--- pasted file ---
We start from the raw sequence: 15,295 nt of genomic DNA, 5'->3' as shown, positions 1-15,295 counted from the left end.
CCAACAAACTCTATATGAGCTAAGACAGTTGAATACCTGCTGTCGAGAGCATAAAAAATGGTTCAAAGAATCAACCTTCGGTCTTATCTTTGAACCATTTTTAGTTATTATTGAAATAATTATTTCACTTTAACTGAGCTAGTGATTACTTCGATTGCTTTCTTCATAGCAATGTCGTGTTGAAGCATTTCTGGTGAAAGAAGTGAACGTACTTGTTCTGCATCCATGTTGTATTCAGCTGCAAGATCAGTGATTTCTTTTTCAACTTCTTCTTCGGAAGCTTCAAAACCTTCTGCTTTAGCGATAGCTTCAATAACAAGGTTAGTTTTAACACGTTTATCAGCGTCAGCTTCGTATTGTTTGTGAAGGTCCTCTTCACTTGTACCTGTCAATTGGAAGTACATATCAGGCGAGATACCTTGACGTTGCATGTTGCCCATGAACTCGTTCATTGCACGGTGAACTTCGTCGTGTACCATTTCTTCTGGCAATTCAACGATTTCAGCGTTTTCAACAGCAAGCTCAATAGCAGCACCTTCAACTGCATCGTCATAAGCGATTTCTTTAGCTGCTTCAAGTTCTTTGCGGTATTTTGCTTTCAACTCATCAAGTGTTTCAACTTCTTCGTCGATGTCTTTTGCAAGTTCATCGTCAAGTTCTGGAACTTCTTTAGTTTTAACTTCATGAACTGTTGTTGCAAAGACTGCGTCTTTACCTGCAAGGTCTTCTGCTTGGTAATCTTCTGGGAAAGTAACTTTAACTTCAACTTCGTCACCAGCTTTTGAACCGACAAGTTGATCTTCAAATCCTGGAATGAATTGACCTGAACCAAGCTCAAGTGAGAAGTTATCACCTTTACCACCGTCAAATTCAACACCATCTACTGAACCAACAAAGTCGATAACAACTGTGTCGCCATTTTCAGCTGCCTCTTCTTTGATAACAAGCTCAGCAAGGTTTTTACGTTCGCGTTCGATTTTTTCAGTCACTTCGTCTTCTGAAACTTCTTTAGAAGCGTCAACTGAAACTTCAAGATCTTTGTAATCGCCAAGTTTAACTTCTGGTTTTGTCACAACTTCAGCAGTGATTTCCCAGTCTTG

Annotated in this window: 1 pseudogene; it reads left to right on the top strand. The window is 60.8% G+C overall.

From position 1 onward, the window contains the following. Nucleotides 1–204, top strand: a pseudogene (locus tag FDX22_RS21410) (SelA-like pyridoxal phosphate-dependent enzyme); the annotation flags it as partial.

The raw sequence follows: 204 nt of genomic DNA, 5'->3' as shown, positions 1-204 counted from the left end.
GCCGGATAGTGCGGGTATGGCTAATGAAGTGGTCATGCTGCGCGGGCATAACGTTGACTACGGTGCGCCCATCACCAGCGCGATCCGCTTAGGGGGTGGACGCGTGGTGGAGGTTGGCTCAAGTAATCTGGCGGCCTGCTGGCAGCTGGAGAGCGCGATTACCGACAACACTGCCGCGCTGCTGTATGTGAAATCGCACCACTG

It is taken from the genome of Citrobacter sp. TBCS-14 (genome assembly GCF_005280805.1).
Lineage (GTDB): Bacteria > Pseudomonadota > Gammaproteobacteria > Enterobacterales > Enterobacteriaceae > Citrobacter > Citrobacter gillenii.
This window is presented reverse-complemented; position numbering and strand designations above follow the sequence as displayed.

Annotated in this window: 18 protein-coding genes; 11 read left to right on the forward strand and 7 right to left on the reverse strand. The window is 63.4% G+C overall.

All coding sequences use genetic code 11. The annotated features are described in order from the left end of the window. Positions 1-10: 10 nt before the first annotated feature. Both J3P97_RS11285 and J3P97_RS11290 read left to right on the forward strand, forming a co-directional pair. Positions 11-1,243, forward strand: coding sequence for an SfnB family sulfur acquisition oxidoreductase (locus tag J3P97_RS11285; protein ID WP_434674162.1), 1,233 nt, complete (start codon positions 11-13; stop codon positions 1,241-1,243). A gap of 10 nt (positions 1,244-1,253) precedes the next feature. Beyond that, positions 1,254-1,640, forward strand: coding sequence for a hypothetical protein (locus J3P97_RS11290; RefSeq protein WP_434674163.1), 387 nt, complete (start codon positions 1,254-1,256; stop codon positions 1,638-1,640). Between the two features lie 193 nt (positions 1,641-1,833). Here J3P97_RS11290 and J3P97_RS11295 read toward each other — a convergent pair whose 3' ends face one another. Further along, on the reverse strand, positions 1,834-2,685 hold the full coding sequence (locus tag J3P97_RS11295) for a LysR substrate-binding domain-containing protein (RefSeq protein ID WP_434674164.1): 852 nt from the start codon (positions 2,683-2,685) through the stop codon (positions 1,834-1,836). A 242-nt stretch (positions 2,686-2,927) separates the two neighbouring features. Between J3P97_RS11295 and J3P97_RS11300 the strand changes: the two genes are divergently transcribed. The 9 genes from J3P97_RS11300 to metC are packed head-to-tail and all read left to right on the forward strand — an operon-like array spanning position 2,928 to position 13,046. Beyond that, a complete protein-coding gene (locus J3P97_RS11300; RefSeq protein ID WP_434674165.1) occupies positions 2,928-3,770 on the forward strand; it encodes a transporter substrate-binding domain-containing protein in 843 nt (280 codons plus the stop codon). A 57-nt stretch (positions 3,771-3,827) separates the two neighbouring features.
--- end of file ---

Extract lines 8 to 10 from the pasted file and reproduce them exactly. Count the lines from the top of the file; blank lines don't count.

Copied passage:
Lineage (GTDB): Bacteria > Pseudomonadota > Gammaproteobacteria > Enterobacterales > Enterobacteriaceae > Citrobacter > Citrobacter gillenii.
This window is presented reverse-complemented; position numbering and strand designations above follow the sequence as displayed.

Annotated in this window: 18 protein-coding genes; 11 read left to right on the forward strand and 7 right to left on the reverse strand. The window is 63.4% G+C overall.